As the United Nations’ Intergovernmental Panel on Climate Change issued a summary on Monday declaring “a rapidly closing window of opportunity to secure a livable and sustainable future for all,” researchers at the University of Wisconsin-Madison are investigating methods to turn plant waste into sustainable biofuel and bioproducts with renewed funding from the United States Department of Energy (DOE).
The Great Lakes Bioenergy Research Center (GLBRC) announced an additional five years of grant funding from the DOE on March 17. Funding is expected to reach $27.5 million this year, with a ceiling of up to $147.5 million over the next five years, according to a university press release. The GLBRC was created in 2007 by the DOE and researches the creation of “biofuels and bioproducts that are economically viable and environmentally sustainable,” according to their website.
Dr. Steven Ackerman, a professor of atmospheric and oceanic sciences and UW-Madison’s vice chancellor for research and graduate education, explained the value of the GLBRC’s work and the significance of the DOE grant.
“GLBRC focuses on three areas of research: sustainable cropping systems, efficient biomass conversion and field-to-product integration,” said Ackerman.
Energy security, reducing greenhouse gas emissions and increasing the diversity of available “biobased” products are among the benefits of that research, he explained.
The GLBRC researches advancements in creating biofuels and bioproducts from lignocellulose, “one of the most abundant biological materials on earth,” Ackerman explained. Lignocellulose contains sugars and aromatic compounds that can be used to make fuels, solvents and other chemicals, according to Ackerman.
“The extension will allow scientists at the GLBRC to continue foundational research to enable the breakthroughs needed for the cost-effective conversion of non-food plants into low-carbon replacements for jet fuel, diesel and other fossil fuels,” said Ackerman.
Ackerman said curbing climate change will require more than avoiding fossil fuels, but also “reducing the amount of carbon dioxide and other greenhouse gasses.”
GLBRC scientists found that integrated approaches “combining bioenergy and advanced management of crop, forest and grazing lands can provide climate benefits far greater than either approach alone,” according to Ackerman.
The economic benefits from this research are myriad — the GLBRC employs over 400 staff members and creates research with widespread opportunities for biorefineries, farmers and rural communities traditionally underserved by the current fuels and chemicals industry, Ackerman said.
“[GLBRC is] helping everybody to think a little differently as to how agriculture plays into clean energy,” said Erik Iverson, chief executive officer at the Wisconsin Alumni Research Foundation (WARF). “It’s everything from immediate employment through how farmers and infrastructure around farming approach crops in a different way other than as part of the food system.”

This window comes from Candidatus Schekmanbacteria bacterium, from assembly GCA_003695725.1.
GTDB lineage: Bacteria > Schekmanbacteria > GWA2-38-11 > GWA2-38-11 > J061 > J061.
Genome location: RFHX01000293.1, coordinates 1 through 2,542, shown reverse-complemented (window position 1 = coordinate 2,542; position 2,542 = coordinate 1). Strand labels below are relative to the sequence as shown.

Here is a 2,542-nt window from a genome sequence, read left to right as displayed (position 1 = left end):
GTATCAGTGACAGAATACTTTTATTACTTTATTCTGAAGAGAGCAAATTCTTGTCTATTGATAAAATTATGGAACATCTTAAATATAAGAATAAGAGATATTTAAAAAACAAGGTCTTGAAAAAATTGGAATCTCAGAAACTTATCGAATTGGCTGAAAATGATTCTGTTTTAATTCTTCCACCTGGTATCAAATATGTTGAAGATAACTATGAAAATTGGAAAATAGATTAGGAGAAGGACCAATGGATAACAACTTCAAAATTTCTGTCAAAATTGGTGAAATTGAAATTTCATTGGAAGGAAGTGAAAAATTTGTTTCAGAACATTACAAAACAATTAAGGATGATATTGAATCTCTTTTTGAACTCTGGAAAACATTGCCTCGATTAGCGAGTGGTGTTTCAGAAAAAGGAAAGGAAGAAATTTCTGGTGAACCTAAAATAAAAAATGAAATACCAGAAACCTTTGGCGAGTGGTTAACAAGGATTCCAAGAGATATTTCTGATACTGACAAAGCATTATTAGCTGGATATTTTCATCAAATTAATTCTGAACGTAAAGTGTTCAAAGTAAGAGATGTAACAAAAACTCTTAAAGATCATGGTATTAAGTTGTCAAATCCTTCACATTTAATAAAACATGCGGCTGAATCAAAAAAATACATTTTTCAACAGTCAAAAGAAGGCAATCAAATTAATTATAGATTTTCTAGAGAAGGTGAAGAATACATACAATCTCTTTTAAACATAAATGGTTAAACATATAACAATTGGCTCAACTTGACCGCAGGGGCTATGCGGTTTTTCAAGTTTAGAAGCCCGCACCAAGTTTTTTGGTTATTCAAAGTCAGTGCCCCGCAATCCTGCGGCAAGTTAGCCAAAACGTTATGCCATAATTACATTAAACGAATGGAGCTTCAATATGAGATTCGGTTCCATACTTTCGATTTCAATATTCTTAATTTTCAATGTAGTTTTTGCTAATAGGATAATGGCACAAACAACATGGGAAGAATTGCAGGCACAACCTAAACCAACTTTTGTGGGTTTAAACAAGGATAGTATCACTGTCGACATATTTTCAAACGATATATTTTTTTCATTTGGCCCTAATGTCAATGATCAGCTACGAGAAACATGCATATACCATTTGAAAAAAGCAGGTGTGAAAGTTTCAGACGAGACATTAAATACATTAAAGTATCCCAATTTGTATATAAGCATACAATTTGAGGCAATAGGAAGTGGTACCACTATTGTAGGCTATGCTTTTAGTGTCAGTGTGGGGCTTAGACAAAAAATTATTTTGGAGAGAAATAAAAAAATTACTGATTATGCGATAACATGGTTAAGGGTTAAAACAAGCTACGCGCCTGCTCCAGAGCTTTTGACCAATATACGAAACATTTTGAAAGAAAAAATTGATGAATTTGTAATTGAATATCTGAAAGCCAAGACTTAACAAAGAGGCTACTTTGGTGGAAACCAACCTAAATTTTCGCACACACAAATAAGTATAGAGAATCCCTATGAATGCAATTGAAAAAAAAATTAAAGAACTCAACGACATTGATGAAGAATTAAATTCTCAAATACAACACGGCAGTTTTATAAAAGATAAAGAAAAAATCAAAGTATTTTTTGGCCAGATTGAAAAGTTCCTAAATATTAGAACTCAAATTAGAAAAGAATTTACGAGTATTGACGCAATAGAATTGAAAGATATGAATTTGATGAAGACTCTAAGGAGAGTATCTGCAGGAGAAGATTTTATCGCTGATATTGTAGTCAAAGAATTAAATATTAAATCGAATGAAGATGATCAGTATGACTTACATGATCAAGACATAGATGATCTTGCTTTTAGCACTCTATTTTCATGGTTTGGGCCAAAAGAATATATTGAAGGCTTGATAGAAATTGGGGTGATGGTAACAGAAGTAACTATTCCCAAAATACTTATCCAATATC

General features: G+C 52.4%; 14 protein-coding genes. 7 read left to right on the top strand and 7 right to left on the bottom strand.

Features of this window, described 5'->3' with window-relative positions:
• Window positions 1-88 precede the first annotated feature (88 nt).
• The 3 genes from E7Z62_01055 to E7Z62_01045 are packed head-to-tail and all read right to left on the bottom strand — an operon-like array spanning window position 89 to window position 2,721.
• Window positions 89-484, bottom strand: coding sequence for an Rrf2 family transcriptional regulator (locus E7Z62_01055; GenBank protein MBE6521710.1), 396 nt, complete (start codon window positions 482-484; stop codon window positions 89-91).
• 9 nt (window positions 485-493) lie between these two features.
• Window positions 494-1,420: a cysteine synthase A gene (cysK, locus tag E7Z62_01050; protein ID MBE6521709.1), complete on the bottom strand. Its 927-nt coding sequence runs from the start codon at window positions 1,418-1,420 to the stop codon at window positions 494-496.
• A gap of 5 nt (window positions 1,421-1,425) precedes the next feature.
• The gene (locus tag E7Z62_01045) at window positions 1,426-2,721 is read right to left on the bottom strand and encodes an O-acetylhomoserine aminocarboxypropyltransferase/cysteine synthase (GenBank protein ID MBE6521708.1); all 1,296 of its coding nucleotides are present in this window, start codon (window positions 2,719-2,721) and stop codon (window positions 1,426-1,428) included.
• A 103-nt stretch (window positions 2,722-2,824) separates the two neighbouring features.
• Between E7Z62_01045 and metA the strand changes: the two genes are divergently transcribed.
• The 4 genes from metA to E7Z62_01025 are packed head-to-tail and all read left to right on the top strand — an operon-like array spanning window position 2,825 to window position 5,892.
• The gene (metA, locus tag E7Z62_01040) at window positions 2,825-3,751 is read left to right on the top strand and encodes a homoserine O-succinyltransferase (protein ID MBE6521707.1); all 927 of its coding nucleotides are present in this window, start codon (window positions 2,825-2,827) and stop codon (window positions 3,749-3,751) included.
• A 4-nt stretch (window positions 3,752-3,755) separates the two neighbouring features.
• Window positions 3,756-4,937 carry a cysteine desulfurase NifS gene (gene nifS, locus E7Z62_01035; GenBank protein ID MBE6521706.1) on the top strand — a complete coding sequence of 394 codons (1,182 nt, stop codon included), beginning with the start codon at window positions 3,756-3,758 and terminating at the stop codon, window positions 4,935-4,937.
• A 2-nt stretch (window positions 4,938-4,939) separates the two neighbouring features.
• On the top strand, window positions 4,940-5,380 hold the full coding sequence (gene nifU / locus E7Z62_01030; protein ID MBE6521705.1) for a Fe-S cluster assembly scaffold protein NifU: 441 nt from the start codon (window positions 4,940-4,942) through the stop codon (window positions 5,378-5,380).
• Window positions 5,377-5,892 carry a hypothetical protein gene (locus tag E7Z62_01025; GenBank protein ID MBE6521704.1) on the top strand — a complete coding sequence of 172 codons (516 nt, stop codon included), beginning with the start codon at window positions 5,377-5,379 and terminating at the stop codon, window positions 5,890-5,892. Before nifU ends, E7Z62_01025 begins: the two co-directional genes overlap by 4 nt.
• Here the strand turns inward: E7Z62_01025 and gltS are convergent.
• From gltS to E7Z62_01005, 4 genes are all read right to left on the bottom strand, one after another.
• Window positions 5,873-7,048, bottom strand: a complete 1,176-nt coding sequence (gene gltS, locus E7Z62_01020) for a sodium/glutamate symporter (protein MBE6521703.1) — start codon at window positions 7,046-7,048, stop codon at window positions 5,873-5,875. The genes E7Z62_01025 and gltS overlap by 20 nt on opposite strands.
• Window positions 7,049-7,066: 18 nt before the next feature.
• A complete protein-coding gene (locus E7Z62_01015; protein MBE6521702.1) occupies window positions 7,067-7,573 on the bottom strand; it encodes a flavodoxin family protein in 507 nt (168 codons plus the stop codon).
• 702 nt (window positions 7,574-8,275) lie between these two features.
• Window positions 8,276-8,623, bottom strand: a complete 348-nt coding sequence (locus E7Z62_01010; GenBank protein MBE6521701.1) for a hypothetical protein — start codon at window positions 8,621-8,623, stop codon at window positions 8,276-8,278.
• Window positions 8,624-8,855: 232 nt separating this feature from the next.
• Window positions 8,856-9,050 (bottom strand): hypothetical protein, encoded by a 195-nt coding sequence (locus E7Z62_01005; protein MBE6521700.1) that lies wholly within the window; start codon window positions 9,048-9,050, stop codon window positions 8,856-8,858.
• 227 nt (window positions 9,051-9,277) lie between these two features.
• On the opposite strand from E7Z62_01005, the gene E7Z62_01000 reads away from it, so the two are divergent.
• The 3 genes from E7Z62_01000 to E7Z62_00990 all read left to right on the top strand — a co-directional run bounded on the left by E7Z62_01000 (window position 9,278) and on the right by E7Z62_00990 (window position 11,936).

WARF, a nonprofit technology transfer organization, helps researchers in the GLBRC identify patentable inventions, and seek patents and licensing partners for those inventions, according to Iverson. WARF also assists the three other DOE Bioenergy Research Centers across the country, he said.
“We’ve helped them patent upwards of 250 inventions … We’ve executed maybe 100 plus different license arrangements with companies and with different institutions,” Iverson said. “[WARF wants researchers] to be conducting the research identifying new inventions and then translate those into products and get them into the hands of society to improve people in the environment.”
One such invention came from Jim Steele, professor emeritus of food science at UW-Madison, and the GLBRC-funded research he conducted on lactic acid bacteria, which can contaminate ethanol production and reduce overall biofuel yields, according to a UW-Madison news post.
Steele’s research led to the establishment of Lactic Solutions, an LLC which produces genetically modified bacteria allowing biofuel producers to use fewer antibiotics and receive higher ethanol yields, acquired in 2017 by a subsidiary of Lallemand Inc., a Canadian fermentation company.
Iverson pointed to Steele’s work as an example of the collaboration between the GLBRC, WARF and commercial partnerships. The funding will help researchers continue to develop their inventions and collaborate across the four bioenergy research centers (BRCs), he said.
“The BRCs are at an inflection point of a critical mass of inventions that have been created at a point in time during the evolution of their research into translatable technologies that could be brought into the marketplace,” Iverson said. “It’s an amount of money and the continuum of research into products, but also coalescing the collaboration across the country in this effort.”
Iverson acknowledged DOE and BRC efforts in thinking on a large, bold scale, but also recognized their push toward “forcing the inter-institutional and interdisciplinary research being conducted across the country and largely in the Midwest, instead of the individual one-off scientist that is individually getting grants."
Iverson said it’s a big deal, especially for interests with big egos who are world class scientists in their own right.
“[The DOE] is demanding that they work together and collaboratively to address what are the great issues, certainly of humankind, and for the earth,” said Iverson.